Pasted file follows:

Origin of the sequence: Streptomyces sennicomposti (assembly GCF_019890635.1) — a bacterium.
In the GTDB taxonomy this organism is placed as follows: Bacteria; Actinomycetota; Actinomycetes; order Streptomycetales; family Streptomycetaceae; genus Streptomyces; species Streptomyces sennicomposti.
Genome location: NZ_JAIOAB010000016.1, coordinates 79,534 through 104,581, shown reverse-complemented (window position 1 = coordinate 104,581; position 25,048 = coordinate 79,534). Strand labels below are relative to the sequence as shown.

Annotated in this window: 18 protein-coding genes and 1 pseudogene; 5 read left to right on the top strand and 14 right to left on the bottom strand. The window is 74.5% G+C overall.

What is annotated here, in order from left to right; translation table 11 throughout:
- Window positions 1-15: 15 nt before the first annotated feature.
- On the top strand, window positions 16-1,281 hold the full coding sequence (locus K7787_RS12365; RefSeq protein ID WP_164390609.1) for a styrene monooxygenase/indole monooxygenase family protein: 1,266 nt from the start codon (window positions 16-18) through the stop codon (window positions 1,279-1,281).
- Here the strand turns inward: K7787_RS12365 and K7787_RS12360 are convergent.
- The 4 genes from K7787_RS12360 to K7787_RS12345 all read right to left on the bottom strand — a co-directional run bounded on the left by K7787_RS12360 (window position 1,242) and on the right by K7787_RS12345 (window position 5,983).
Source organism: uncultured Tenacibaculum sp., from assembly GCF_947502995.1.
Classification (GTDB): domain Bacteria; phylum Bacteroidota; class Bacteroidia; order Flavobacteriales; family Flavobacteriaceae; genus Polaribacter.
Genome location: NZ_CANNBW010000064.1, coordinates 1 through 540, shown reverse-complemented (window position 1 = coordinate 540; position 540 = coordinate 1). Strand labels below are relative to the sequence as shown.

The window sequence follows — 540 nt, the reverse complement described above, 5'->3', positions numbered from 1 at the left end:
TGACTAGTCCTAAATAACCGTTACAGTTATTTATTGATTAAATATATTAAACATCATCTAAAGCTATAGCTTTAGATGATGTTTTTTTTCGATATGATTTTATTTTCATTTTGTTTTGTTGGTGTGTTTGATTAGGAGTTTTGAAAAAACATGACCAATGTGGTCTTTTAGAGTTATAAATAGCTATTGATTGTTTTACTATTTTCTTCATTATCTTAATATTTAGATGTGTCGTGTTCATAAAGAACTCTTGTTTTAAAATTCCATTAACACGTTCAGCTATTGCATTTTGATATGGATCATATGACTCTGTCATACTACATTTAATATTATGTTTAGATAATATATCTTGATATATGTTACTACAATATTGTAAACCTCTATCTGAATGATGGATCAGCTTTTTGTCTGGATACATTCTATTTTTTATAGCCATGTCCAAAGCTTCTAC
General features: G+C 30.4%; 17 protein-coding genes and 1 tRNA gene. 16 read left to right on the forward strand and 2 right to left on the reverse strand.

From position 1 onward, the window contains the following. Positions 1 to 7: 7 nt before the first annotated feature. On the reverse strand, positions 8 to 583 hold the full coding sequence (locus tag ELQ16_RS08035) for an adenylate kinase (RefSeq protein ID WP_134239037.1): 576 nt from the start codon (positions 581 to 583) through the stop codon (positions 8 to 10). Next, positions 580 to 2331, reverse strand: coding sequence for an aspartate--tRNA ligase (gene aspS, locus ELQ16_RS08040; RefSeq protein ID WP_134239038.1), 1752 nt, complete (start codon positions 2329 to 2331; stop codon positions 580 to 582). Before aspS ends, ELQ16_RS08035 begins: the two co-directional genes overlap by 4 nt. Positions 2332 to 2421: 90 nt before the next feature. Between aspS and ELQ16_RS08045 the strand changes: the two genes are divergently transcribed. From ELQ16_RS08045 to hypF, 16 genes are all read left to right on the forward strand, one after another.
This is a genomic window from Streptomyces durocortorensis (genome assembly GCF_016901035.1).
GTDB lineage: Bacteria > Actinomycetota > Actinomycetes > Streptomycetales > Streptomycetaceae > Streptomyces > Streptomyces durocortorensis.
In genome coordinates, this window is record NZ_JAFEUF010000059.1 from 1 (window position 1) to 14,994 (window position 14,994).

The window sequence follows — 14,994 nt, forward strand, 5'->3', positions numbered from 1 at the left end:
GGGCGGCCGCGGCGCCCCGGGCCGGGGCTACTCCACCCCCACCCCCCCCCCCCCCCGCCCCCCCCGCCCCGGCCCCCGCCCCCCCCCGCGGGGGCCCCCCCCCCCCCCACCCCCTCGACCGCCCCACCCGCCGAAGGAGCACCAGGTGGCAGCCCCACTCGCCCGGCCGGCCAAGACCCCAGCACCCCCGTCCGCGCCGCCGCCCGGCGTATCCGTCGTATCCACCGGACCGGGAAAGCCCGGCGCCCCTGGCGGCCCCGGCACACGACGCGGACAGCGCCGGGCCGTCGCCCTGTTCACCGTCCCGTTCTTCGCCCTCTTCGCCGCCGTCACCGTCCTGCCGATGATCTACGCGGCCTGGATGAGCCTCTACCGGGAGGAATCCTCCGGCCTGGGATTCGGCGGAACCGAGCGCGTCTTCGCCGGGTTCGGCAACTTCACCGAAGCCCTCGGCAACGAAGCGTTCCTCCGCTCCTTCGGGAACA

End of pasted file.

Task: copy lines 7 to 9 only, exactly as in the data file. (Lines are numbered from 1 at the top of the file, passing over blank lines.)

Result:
- On the top strand, window positions 16-1,281 hold the full coding sequence (locus K7787_RS12365; RefSeq protein ID WP_164390609.1) for a styrene monooxygenase/indole monooxygenase family protein: 1,266 nt from the start codon (window positions 16-18) through the stop codon (window positions 1,279-1,281).
- Here the strand turns inward: K7787_RS12365 and K7787_RS12360 are convergent.
- The 4 genes from K7787_RS12360 to K7787_RS12345 all read right to left on the bottom strand — a co-directional run bounded on the left by K7787_RS12360 (window position 1,242) and on the right by K7787_RS12345 (window position 5,983).